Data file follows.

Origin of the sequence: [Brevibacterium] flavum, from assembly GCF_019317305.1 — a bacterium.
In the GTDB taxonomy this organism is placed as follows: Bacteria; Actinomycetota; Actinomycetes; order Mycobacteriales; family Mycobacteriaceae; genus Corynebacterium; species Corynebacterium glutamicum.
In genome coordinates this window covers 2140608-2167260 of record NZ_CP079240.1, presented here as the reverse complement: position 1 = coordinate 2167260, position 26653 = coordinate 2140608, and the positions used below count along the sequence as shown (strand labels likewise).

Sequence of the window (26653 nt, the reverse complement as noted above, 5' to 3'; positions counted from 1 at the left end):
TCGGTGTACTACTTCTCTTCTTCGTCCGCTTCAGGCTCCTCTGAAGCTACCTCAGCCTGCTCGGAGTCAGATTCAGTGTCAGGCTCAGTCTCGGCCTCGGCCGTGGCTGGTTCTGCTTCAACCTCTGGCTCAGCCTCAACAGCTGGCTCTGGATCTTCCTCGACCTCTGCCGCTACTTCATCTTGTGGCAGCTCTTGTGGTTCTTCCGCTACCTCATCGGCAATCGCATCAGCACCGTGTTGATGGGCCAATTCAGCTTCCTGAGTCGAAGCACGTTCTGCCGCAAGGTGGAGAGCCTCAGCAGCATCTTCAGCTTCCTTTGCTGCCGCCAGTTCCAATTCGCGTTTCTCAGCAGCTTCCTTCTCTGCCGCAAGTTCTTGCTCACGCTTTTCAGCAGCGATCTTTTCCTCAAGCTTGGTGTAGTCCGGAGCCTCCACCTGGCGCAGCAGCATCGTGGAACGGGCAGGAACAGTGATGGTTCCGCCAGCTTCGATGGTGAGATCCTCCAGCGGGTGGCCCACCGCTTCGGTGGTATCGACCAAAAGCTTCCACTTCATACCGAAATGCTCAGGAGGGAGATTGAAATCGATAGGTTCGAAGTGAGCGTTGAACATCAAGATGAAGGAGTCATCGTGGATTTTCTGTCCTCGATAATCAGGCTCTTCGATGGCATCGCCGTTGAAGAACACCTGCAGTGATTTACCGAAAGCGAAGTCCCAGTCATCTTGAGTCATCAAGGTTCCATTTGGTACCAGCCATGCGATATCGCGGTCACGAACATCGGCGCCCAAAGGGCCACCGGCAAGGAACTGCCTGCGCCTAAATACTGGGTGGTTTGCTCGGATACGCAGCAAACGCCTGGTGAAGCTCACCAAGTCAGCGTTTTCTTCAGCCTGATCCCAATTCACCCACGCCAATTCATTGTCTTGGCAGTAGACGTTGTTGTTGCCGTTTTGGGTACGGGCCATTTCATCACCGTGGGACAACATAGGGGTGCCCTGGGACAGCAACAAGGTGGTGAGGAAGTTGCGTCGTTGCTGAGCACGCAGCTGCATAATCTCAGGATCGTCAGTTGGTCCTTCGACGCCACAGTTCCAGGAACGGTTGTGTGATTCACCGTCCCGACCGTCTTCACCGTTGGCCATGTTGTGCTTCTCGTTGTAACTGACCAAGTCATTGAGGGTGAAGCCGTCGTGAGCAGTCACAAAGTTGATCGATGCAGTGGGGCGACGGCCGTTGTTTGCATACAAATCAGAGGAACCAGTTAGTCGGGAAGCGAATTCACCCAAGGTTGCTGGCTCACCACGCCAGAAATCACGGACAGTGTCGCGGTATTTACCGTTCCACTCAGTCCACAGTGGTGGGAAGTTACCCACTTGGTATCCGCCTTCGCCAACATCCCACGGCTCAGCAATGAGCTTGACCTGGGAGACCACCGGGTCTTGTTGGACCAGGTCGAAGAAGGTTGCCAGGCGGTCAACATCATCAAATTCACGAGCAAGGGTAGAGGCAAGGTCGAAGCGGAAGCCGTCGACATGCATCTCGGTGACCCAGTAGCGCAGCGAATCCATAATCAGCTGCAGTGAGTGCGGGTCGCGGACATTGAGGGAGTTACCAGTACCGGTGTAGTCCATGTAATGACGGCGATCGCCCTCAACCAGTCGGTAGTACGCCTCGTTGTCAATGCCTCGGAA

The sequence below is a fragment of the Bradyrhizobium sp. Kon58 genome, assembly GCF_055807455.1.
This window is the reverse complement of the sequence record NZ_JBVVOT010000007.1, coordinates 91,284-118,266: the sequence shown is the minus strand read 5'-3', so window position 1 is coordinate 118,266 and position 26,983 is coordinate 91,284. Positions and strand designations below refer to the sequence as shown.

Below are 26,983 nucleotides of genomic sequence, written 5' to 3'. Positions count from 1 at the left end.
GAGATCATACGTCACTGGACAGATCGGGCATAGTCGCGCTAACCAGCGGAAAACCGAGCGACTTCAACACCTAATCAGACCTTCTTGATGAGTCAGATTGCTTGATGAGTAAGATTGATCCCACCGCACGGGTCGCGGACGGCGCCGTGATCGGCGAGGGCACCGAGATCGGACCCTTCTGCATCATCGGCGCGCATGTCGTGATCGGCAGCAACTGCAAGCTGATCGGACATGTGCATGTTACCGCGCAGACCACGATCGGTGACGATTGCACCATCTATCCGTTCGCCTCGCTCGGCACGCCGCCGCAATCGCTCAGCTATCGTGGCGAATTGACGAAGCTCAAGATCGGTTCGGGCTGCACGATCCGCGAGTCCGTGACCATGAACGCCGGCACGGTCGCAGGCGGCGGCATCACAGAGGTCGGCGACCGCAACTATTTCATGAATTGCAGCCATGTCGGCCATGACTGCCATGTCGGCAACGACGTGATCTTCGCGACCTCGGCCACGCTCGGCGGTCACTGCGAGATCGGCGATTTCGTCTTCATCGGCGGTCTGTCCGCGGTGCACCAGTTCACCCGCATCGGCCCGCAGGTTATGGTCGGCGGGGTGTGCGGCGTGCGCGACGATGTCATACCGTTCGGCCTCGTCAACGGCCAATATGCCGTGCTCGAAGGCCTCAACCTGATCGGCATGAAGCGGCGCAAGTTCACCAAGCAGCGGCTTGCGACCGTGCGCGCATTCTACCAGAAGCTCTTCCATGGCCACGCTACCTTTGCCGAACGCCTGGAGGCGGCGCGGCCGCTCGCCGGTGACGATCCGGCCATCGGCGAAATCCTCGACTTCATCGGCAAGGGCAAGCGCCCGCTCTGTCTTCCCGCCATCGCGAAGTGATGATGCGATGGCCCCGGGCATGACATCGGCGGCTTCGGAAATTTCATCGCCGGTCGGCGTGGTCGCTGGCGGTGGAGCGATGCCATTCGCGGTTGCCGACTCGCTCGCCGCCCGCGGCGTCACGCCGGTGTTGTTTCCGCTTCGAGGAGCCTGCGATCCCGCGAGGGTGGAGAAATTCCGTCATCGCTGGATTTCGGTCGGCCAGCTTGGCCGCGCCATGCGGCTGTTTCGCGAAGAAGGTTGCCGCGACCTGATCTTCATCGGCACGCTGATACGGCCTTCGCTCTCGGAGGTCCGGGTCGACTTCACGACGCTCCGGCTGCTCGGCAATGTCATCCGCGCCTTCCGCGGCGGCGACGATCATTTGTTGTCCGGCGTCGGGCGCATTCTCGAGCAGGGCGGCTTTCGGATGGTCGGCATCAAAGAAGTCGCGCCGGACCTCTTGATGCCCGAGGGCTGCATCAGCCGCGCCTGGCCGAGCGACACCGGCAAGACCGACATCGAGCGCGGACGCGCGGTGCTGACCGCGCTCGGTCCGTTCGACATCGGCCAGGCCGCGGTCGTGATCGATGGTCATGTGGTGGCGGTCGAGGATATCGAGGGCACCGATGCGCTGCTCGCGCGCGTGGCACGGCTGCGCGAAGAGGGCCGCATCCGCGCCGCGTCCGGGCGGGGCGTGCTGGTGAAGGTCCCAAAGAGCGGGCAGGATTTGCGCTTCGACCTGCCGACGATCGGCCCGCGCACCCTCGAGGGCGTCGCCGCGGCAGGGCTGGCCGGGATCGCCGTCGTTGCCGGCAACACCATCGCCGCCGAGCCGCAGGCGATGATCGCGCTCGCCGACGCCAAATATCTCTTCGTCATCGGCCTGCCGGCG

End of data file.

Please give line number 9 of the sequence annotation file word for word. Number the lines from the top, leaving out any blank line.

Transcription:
GAGATCATACGTCACTGGACAGATCGGGCATAGTCGCGCTAACCAGCGGAAAACCGAGCGACTTCAACACCTAATCAGACCTTCTTGATGAGTCAGATTGCTTGATGAGTAAGATTGATCCCACCGCACGGGTCGCGGACGGCGCCGTGATCGGCGAGGGCACCGAGATCGGACCCTTCTGCATCATCGGCGCGCATGTCGTGATCGGCAGCAACTGCAAGCTGATCGGACATGTGCATGTTACCGCGCAGACCACGATCGGTGACGATTGCACCATCTATCCGTTCGCCTCGCTCGGCACGCCGCCGCAATCGCTCAGCTATCGTGGCGAATTGACGAAGCTCAAGATCGGTTCGGGCTGCACGATCCGCGAGTCCGTGACCATGAACGCCGGCACGGTCGCAGGCGGCGGCATCACAGAGGTCGGCGACCGCAACTATTTCATGAATTGCAGCCATGTCGGCCATGACTGCCATGTCGGCAACGACGTGATCTTCGCGACCTCGGCCACGCTCGGCGGTCACTGCGAGATCGGCGATTTCGTCTTCATCGGCGGTCTGTCCGCGGTGCACCAGTTCACCCGCATCGGCCCGCAGGTTATGGTCGGCGGGGTGTGCGGCGTGCGCGACGATGTCATACCGTTCGGCCTCGTCAACGGCCAATATGCCGTGCTCGAAGGCCTCAACCTGATCGGCATGAAGCGGCGCAAGTTCACCAAGCAGCGGCTTGCGACCGTGCGCGCATTCTACCAGAAGCTCTTCCATGGCCACGCTACCTTTGCCGAACGCCTGGAGGCGGCGCGGCCGCTCGCCGGTGACGATCCGGCCATCGGCGAAATCCTCGACTTCATCGGCAAGGGCAAGCGCCCGCTCTGTCTTCCCGCCATCGCGAAGTGATGATGCGATGGCCCCGGGCATGACATCGGCGGCTTCGGAAATTTCATCGCCGGTCGGCGTGGTCGCTGGCGGTGGAGCGATGCCATTCGCGGTTGCCGACTCGCTCGCCGCCCGCGGCGTCACGCCGGTGTTGTTTCCGCTTCGAGGAGCCTGCGATCCCGCGAGGGTGGAGAAATTCCGTCATCGCTGGATTTCGGTCGGCCAGCTTGGCCGCGCCATGCGGCTGTTTCGCGAAGAAGGTTGCCGCGACCTGATCTTCATCGGCACGCTGATACGGCCTTCGCTCTCGGAGGTCCGGGTCGACTTCACGACGCTCCGGCTGCTCGGCAATGTCATCCGCGCCTTCCGCGGCGGCGACGATCATTTGTTGTCCGGCGTCGGGCGCATTCTCGAGCAGGGCGGCTTTCGGATGGTCGGCATCAAAGAAGTCGCGCCGGACCTCTTGATGCCCGAGGGCTGCATCAGCCGCGCCTGGCCGAGCGACACCGGCAAGACCGACATCGAGCGCGGACGCGCGGTGCTGACCGCGCTCGGTCCGTTCGACATCGGCCAGGCCGCGGTCGTGATCGATGGTCATGTGGTGGCGGTCGAGGATATCGAGGGCACCGATGCGCTGCTCGCGCGCGTGGCACGGCTGCGCGAAGAGGGCCGCATCCGCGCCGCGTCCGGGCGGGGCGTGCTGGTGAAGGTCCCAAAGAGCGGGCAGGATTTGCGCTTCGACCTGCCGACGATCGGCCCGCGCACCCTCGAGGGCGTCGCCGCGGCAGGGCTGGCCGGGATCGCCGTCGTTGCCGGCAACACCATCGCCGCCGAGCCGCAGGCGATGATCGCGCTCGCCGACGCCAAATATCTCTTCGTCATCGGCCTGCCGGCG